• Chelsea Clinton Joins Brian Williams as NBC News Special Correspondent
    By: Michael Arbeiter November 14, 2011 6:28am EST
    What happens when you combine the might and charm of Brian Williams with the power of an American dynasty? We're about to find out. Williams has held the anchor and editor position at NBC's Nightly News for seven years now, and was recently afforded his own news program, Rock Center with Brian Williams. Joining Williams on both these programs as a special correspondent will be a young woman particularly familiar with life in the public eye: Chelsea Clinton. Clinton will contribue to both NBC programs with reports concerning the "Making a Difference" news segments, which are often enlightening accounts of individuals and organziations striving to accomplish a particular, usually humanitarian, goal. Although one would likely align the Clinton name to politics -- especially in a news setting -- the new correspondent's contribution to the NBC news circuit will have little to do with politics. Rather, Clinton's range will include inspiring stories of humanity's brightest achievements. Nightly News with Brian Williams airs every night at 6:30 p.m. ET/PT on NBC. Rock Center with Brian Williams airs on Monday nights at 10 p.m. ET/PT on NBC. Source: THR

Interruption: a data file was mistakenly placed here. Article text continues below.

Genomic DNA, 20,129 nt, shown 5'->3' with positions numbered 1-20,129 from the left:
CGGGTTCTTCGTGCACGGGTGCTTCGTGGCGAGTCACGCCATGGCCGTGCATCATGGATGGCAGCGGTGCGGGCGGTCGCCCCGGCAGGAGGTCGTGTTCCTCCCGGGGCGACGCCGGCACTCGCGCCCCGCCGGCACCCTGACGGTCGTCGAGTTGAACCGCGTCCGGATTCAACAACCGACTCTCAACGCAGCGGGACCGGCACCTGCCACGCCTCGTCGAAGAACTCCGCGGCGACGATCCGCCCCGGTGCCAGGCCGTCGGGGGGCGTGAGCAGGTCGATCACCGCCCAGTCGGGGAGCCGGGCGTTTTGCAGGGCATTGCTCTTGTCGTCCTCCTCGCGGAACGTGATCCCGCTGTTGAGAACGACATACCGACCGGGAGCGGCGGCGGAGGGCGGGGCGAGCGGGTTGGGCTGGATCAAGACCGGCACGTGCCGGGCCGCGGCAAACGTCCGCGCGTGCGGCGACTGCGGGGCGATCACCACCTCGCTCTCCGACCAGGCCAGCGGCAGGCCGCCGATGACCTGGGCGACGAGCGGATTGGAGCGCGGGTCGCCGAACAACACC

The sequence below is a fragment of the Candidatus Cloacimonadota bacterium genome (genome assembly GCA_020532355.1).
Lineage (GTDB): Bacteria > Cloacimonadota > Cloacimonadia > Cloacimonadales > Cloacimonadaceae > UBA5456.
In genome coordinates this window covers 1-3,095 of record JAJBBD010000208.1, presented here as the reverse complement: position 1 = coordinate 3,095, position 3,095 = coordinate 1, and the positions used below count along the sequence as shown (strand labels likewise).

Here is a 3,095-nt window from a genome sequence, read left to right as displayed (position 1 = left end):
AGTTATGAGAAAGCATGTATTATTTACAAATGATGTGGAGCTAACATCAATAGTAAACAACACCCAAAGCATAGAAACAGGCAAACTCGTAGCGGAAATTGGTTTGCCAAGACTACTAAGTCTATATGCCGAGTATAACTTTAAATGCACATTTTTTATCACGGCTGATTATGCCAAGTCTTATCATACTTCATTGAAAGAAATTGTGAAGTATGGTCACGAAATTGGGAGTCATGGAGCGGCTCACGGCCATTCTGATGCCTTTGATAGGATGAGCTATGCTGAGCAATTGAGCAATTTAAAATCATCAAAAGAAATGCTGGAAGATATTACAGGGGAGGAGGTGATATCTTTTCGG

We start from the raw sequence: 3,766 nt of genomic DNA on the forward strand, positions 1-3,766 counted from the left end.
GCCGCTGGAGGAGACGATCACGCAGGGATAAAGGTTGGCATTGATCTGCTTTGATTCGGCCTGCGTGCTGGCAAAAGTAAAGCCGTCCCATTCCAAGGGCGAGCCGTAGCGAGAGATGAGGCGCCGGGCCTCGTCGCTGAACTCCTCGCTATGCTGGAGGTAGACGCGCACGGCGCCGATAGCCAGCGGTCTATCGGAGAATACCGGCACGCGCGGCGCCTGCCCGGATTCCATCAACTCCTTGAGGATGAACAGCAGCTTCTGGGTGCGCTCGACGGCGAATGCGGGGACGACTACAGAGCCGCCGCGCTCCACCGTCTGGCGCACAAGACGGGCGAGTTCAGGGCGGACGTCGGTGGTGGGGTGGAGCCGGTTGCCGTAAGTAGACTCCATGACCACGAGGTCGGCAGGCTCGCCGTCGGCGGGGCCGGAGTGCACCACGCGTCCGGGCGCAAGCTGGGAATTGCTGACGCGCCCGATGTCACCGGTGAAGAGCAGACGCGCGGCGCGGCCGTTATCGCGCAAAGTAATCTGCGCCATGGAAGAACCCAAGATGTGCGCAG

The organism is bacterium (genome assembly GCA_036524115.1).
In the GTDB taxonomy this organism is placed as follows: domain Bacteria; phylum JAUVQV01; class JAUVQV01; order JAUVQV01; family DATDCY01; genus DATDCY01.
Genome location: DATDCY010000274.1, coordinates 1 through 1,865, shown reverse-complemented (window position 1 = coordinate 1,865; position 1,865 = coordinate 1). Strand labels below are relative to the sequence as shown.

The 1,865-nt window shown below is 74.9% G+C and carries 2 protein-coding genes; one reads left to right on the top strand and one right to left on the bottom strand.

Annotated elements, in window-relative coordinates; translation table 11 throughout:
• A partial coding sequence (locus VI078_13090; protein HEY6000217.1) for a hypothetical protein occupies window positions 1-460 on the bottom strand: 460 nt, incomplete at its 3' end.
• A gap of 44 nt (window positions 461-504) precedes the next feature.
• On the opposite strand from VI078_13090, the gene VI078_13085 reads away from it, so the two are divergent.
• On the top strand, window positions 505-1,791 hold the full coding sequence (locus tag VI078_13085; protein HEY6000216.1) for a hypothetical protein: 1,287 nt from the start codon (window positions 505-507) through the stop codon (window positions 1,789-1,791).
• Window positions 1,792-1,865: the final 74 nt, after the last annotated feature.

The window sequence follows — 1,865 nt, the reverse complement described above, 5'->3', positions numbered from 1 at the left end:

• Streep Makes Margaret Thatcher a Rock Star in 'The Iron Lady' Trailer
    By: Michael Arbeiter November 14, 2011 4:37am EST